Singapore-Based Startup Promises to Fix Methane Problem in Rice Farming


Many are not aware that rice farming is responsible for about 10% of global methane emissions. Rice crops are largely grown in flooded fields as a weed-avoidance practice because other grasses aren’t adapted to live under flooded conditions. The water cuts off soil and organic matter from oxygen, leading to the production of methane.

Despite a solution to tackle emissions that has existed for decades, farmers have yet to embrace it. Rize, a startup based in Singapore, has found a way to get farmers on board with a method that can reduce harmful emissions. Rize has raised 14 million USD in Series A funding, a round co-led by Breakthrough Energy Ventures, GenZero, Temasek, and Wavemaker Impact.

Rize plans to tackle the issue by helping farmers use a simple method called alternate wetting and drying. This technique involves drying out rice paddies for brief periods throughout the season. As the rice canopy grows, it becomes safe to dry out the field and thus reduce methane emissions.

According to Ben Runkle, an associate professor at the University of Arkansas’ Department of Biological and Agricultural Engineering, the farming method is a proven one yet farmers aren’t implementing it because they have no incentive to.

Chief Executive Officer Dhruv Sawhney says that Rize gets around the hurdle by selling seeds, fertilizer, pesticides, and other inputs to farmers for a slightly lower price than local farm stores in exchange for implementing the practice. Rize can offer a lower price by buying supplies in bulk at wholesale discounts that smallholder farms can’t get.

Marie Cheong, founding partner of Wavemaker Impact said, “Farmers are taking a risk on their livelihood every time they change an agricultural practice, especially one like changing your irrigation practice. So we had to really think through what would be the right incentive model for farmers adopting this practice to be worthwhile.”

Investors at Rize conducted on-the-ground research with farmers and discovered three things that influence farmer behavior. Those were improving the yield, helping increase sales prices, and cheaper inputs. With this information, the investors put together a plan for what would become Rize and brought in a team to execute the vision.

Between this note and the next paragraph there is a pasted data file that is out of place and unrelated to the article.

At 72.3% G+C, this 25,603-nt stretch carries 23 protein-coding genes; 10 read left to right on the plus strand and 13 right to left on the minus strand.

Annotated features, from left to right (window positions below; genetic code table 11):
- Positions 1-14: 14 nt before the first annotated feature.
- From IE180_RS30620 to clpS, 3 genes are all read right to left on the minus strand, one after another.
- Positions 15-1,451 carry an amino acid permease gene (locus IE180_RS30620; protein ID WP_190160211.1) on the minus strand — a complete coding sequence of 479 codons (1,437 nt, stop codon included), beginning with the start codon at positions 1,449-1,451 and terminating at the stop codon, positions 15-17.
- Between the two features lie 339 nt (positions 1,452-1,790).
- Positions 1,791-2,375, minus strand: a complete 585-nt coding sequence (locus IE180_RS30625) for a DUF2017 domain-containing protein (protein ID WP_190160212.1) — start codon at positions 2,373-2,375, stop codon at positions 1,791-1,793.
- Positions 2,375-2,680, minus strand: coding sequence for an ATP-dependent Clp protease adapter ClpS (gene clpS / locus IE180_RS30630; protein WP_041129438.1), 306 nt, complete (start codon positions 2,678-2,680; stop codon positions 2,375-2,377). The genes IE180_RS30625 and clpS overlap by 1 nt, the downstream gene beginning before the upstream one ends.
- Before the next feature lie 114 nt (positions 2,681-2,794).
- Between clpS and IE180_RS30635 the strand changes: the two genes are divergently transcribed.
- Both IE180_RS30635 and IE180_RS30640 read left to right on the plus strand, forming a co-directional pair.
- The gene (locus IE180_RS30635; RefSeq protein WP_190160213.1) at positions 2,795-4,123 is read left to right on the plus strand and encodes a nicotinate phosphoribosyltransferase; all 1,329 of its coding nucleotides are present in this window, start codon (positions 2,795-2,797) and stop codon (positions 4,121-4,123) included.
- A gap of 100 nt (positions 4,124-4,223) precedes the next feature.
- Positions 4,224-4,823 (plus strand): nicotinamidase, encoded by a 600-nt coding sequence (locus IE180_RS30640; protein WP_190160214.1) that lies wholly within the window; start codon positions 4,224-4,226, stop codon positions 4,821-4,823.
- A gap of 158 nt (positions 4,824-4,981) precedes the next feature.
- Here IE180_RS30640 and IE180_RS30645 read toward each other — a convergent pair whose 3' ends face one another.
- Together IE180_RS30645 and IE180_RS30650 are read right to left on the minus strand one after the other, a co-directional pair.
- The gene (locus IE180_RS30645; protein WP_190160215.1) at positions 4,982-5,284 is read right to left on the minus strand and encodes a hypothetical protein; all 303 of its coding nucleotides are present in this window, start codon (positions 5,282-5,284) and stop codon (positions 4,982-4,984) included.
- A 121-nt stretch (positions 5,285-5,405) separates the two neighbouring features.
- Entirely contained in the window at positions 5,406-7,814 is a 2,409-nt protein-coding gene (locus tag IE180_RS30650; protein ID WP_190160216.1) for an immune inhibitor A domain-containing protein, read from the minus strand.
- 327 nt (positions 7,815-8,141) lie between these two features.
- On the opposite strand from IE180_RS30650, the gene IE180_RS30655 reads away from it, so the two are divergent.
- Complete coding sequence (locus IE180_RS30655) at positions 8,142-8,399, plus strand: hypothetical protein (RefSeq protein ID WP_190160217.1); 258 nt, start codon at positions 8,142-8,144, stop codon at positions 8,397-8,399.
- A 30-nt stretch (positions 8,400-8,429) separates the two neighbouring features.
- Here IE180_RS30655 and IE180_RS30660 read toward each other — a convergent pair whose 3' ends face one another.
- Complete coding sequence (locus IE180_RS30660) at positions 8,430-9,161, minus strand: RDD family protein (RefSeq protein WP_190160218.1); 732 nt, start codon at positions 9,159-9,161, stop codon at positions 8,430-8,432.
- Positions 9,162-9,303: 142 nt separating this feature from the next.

Rize is currently working with farming co-ops in Indonesia and Vietnam and plans on expanding to other parts of South and Southeast Asia. The startup also plans on expanding its revenue stream as early as this year to include the sale of carbon credits Rize will generate from the resulting methane emissions reductions. According to Sawhney, Rize is planning to split the revenue with farmers.

Rize is now in its third farming season and services about 2,500 hectares. Early tests made by the company showed methane emissions reduced by as much as 50%. Sawhney stated that farmers working with Rize haven’t noticed any drop in yield and bottom line. It has contributed to the startup’s 98% farmer retention rate.

Cheong said that with the Series A funding secured, Rize plans to increase the number of hectares using its tools by 25 times. Scaling alternate wetting and drying is not a completely risk-free method of abating methane emissions. Predicting and quantifying how much methane emissions are avoided at a large scale is still an open question, according to Runkle. If not done correctly, there’s a risk of drought stress and disease which could hurt farmer retention and uptake. Scientists have also been researching genetically engineered solutions as another avenue to curtail methane production.

Eventually, Rize hopes to pilot other technologies and agricultural practices with its network of farmers to reach its goal of eliminating 100 million metric tons of carbon dioxide equivalent emissions.

Rize is also considering piloting parametric weather insurance targeted at key risks for farmers, which is a growing area of climate tech investment. “Our role is to be that platform, that operating system, where all these technologies can come in,” Sawhney stated.